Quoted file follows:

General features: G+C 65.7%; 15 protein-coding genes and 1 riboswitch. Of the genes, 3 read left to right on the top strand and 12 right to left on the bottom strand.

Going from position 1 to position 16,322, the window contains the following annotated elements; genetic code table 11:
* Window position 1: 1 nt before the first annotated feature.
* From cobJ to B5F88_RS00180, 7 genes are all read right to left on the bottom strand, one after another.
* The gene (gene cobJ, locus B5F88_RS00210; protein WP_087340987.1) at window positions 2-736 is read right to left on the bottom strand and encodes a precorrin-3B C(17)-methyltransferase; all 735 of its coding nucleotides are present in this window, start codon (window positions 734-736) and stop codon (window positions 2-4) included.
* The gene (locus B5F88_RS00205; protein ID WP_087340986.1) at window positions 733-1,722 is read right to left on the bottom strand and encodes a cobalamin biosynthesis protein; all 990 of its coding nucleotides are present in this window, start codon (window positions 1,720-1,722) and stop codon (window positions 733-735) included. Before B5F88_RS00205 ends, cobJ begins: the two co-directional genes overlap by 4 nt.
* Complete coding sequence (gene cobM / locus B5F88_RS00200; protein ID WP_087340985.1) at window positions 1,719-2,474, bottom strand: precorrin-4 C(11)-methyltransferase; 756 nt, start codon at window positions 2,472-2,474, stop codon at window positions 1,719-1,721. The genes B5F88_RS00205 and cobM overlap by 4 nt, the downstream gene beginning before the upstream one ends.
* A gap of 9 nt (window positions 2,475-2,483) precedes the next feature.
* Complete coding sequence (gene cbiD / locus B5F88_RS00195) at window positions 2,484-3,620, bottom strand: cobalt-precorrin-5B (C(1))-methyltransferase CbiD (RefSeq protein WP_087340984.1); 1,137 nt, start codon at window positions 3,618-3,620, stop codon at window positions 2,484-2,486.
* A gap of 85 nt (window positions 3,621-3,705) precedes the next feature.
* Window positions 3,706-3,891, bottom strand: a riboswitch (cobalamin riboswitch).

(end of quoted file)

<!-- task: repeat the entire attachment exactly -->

General features: G+C 65.7%; 15 protein-coding genes and 1 riboswitch. Of the genes, 3 read left to right on the top strand and 12 right to left on the bottom strand.

Going from position 1 to position 16,322, the window contains the following annotated elements; genetic code table 11:
* Window position 1: 1 nt before the first annotated feature.
* From cobJ to B5F88_RS00180, 7 genes are all read right to left on the bottom strand, one after another.
* The gene (gene cobJ, locus B5F88_RS00210; protein WP_087340987.1) at window positions 2-736 is read right to left on the bottom strand and encodes a precorrin-3B C(17)-methyltransferase; all 735 of its coding nucleotides are present in this window, start codon (window positions 734-736) and stop codon (window positions 2-4) included.
* The gene (locus B5F88_RS00205; protein ID WP_087340986.1) at window positions 733-1,722 is read right to left on the bottom strand and encodes a cobalamin biosynthesis protein; all 990 of its coding nucleotides are present in this window, start codon (window positions 1,720-1,722) and stop codon (window positions 733-735) included. Before B5F88_RS00205 ends, cobJ begins: the two co-directional genes overlap by 4 nt.
* Complete coding sequence (gene cobM / locus B5F88_RS00200; protein ID WP_087340985.1) at window positions 1,719-2,474, bottom strand: precorrin-4 C(11)-methyltransferase; 756 nt, start codon at window positions 2,472-2,474, stop codon at window positions 1,719-1,721. The genes B5F88_RS00205 and cobM overlap by 4 nt, the downstream gene beginning before the upstream one ends.
* A gap of 9 nt (window positions 2,475-2,483) precedes the next feature.
* Complete coding sequence (gene cbiD / locus B5F88_RS00195) at window positions 2,484-3,620, bottom strand: cobalt-precorrin-5B (C(1))-methyltransferase CbiD (RefSeq protein WP_087340984.1); 1,137 nt, start codon at window positions 3,618-3,620, stop codon at window positions 2,484-2,486.
* A gap of 85 nt (window positions 3,621-3,705) precedes the next feature.
* Window positions 3,706-3,891, bottom strand: a riboswitch (cobalamin riboswitch).